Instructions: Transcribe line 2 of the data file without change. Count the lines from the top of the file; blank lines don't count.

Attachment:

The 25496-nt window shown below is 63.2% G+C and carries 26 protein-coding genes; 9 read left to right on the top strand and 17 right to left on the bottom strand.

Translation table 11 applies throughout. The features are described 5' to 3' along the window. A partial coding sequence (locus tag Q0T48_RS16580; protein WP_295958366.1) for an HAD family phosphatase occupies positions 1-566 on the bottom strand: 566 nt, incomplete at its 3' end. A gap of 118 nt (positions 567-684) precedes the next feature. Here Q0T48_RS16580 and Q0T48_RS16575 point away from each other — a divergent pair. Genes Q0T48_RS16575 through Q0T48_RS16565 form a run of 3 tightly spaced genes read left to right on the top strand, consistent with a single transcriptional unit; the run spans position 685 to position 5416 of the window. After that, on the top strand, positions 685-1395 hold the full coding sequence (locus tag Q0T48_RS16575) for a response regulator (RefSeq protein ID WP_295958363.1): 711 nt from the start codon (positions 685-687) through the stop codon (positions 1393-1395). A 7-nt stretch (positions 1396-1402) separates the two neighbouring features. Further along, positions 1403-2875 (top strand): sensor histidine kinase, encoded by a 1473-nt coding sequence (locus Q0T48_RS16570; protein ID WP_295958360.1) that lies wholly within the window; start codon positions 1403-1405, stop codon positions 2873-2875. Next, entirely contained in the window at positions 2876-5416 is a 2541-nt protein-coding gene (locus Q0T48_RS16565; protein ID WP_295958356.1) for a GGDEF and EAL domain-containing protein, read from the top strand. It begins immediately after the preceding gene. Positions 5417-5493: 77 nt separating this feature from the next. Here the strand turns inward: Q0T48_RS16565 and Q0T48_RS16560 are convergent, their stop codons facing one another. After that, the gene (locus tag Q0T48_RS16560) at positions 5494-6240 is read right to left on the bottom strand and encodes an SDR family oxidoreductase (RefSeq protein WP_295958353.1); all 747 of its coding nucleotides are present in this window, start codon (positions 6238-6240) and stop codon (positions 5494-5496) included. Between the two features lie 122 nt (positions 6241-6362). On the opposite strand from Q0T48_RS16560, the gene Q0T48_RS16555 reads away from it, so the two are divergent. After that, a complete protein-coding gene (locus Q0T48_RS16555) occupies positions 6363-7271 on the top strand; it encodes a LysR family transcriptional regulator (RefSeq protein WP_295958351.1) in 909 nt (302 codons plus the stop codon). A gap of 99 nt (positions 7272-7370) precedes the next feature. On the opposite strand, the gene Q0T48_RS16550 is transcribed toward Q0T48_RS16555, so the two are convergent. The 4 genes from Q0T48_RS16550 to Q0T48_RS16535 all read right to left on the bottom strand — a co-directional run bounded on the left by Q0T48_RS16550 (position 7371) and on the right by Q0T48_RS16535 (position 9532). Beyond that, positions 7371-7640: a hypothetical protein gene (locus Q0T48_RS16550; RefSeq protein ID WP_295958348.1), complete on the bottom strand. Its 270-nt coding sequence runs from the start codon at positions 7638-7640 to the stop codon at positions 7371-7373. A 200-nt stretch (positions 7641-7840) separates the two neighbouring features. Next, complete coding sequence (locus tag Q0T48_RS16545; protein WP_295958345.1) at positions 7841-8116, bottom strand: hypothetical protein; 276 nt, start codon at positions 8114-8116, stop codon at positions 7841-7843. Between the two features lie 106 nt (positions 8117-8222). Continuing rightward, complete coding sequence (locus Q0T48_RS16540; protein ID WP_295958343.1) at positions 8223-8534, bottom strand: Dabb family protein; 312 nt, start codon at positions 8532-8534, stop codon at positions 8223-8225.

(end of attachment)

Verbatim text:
Translation table 11 applies throughout. The features are described 5' to 3' along the window. A partial coding sequence (locus tag Q0T48_RS16580; protein WP_295958366.1) for an HAD family phosphatase occupies positions 1-566 on the bottom strand: 566 nt, incomplete at its 3' end. A gap of 118 nt (positions 567-684) precedes the next feature. Here Q0T48_RS16580 and Q0T48_RS16575 point away from each other — a divergent pair. Genes Q0T48_RS16575 through Q0T48_RS16565 form a run of 3 tightly spaced genes read left to right on the top strand, consistent with a single transcriptional unit; the run spans position 685 to position 5416 of the window. After that, on the top strand, positions 685-1395 hold the full coding sequence (locus tag Q0T48_RS16575) for a response regulator (RefSeq protein ID WP_295958363.1): 711 nt from the start codon (positions 685-687) through the stop codon (positions 1393-1395). A 7-nt stretch (positions 1396-1402) separates the two neighbouring features. Further along, positions 1403-2875 (top strand): sensor histidine kinase, encoded by a 1473-nt coding sequence (locus Q0T48_RS16570; protein ID WP_295958360.1) that lies wholly within the window; start codon positions 1403-1405, stop codon positions 2873-2875. Next, entirely contained in the window at positions 2876-5416 is a 2541-nt protein-coding gene (locus Q0T48_RS16565; protein ID WP_295958356.1) for a GGDEF and EAL domain-containing protein, read from the top strand. It begins immediately after the preceding gene. Positions 5417-5493: 77 nt separating this feature from the next. Here the strand turns inward: Q0T48_RS16565 and Q0T48_RS16560 are convergent, their stop codons facing one another. After that, the gene (locus tag Q0T48_RS16560) at positions 5494-6240 is read right to left on the bottom strand and encodes an SDR family oxidoreductase (RefSeq protein WP_295958353.1); all 747 of its coding nucleotides are present in this window, start codon (positions 6238-6240) and stop codon (positions 5494-5496) included. Between the two features lie 122 nt (positions 6241-6362). On the opposite strand from Q0T48_RS16560, the gene Q0T48_RS16555 reads away from it, so the two are divergent. After that, a complete protein-coding gene (locus Q0T48_RS16555) occupies positions 6363-7271 on the top strand; it encodes a LysR family transcriptional regulator (RefSeq protein WP_295958351.1) in 909 nt (302 codons plus the stop codon). A gap of 99 nt (positions 7272-7370) precedes the next feature. On the opposite strand, the gene Q0T48_RS16550 is transcribed toward Q0T48_RS16555, so the two are convergent. The 4 genes from Q0T48_RS16550 to Q0T48_RS16535 all read right to left on the bottom strand — a co-directional run bounded on the left by Q0T48_RS16550 (position 7371) and on the right by Q0T48_RS16535 (position 9532). Beyond that, positions 7371-7640: a hypothetical protein gene (locus Q0T48_RS16550; RefSeq protein ID WP_295958348.1), complete on the bottom strand. Its 270-nt coding sequence runs from the start codon at positions 7638-7640 to the stop codon at positions 7371-7373. A 200-nt stretch (positions 7641-7840) separates the two neighbouring features. Next, complete coding sequence (locus tag Q0T48_RS16545; protein WP_295958345.1) at positions 7841-8116, bottom strand: hypothetical protein; 276 nt, start codon at positions 8114-8116, stop codon at positions 7841-7843. Between the two features lie 106 nt (positions 8117-8222). Continuing rightward, complete coding sequence (locus Q0T48_RS16540; protein ID WP_295958343.1) at positions 8223-8534, bottom strand: Dabb family protein; 312 nt, start codon at positions 8532-8534, stop codon at positions 8223-8225.